Archive for September, 2009

Spring brings new life

Tuesday, September 29th, 2009

We are now the proud parents of so many seedlings I honestly cannot even begin to count how many we have in the seedling trays at the moment. I’ve uploaded some pics of the little blighters to the flickr account and they are under the “Spring 09” set. We had been experimenting with the best was to get the most seedlings germinate from the same amount of seed, and it appears one method stands way out in front when we look at the trays now.

When we were looking for advice on how to start the seedlings, I can tell you everyone had a different way and suggestions of doing things. Here are some of the failures we experienced:
Planting into a tray prepared with half sand half potting mix – FAIL
Covering seed with a very fine layer of sand after sprinkling onto surface – FAIL
Planting individual seed into punnets – FAIL
Planting into straight native potting mix – FAIL

Other than the seed per punnet method, all of the failures were all planted at the same time from the same batch of seed using the same seed application method. We still had some seed shoot from all of these, however on the basis of results for cost and time involved they were miserable failures. A dozen seedlings in a tray is no comparison to 200-300 using what I will now call our best practise method.

The best practise method tray was planted by using an old spice mix jar with a shaker lid (like the McCormicks pre mixed spice rub jars). After filling the tray with pure propagating sand and wetting it to saturation, we mixed a quarter teaspoon of seeds with a half full jar of dried, sieved sand rolling it around rather than shaking it to evenly disperse the seed. By upending the jar and quickly moving it across the surface of the tray we got a fairly even dispersal of seeds, lightly covering them as well as spreading them evenly.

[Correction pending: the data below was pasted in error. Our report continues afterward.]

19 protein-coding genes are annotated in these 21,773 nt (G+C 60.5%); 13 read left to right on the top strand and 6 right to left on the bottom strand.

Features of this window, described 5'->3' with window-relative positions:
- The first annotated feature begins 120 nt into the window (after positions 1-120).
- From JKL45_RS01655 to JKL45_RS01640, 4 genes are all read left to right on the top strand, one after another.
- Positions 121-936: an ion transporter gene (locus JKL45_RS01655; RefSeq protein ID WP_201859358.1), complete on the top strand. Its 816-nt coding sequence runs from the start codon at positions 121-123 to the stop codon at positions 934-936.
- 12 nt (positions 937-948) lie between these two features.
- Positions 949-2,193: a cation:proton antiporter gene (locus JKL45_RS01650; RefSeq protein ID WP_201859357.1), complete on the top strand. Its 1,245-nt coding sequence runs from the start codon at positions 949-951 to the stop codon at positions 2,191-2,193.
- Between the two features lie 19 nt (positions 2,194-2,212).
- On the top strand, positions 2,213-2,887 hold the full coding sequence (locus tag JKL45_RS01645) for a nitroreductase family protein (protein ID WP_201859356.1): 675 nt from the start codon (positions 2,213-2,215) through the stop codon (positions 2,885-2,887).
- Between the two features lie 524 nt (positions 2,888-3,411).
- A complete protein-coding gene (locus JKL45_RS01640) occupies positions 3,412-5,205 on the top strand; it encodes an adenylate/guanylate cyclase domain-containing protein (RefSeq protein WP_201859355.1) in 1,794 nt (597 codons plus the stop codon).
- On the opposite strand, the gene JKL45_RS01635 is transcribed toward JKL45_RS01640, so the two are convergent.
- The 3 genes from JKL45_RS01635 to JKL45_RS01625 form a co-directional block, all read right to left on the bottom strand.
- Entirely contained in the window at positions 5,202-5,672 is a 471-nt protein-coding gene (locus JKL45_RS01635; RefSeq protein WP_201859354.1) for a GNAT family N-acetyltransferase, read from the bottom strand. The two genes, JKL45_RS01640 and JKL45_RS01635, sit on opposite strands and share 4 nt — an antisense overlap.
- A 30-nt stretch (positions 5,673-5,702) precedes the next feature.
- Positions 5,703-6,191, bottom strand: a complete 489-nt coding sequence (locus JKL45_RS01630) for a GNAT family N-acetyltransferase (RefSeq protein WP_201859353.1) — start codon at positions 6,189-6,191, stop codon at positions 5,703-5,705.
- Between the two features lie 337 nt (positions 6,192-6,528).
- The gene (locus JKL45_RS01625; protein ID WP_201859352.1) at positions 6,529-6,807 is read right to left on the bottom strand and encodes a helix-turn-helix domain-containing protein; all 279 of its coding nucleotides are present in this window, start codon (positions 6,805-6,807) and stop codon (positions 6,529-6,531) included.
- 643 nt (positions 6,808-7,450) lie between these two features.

The tray was then watered using a spray pack until we were once again satisfied it was saturated, before moving it to the seedling greenhouses we have built. Daily watering to maintain that saturated state saw seed sprouting in under a week. Once it was clear which method was working best, we replicated this into another 20 trays. Most interesting is these trays had all sprouted before one of the FAIL methods even had a shoot showing.

Update on costs

Thursday, September 17th, 2009

Lodging paperwork with the council cost us $561.00

Plantmark supplied us with enough tree guards and stakes to support 1000 trees for $434.87

Total spend is now at $220 729.40

Where oh where does the time go?

Sunday, September 13th, 2009

I hate being on a timescale controlled by other people. Again we find ourselves in limbo as we are waiting for approvals from council, awaiting engineering, awaiting quotes, awaiting final drawings and so on.

Meanwhile the weather in this part of the world is nothing short of magnificent as spring finally shows it is here to stay. With that in mind we have this week planted some 10 000 seeds of red gum and yellow gum, with 2 trays of red gum seedlings now finally beginning to grow well after we planted them in the cold of winter. With some luck and a lot of TLC these will be ready to go in the ground around the start of autumn, giving them a chance to establish before the bitter frosts of winter descend to that part of the world.

I’ve read a few forestry papers that indicate a plant a forget survival rate for these trees is around 80% to 85%. I’m figuring with some watering to establish them and some TLC with clearing pasture growth, fertilising and so on we should get that survival rate will into the 90% range.

It would be nice to think we could have enough saplings ready to plant out 5 hectares of land by autumn.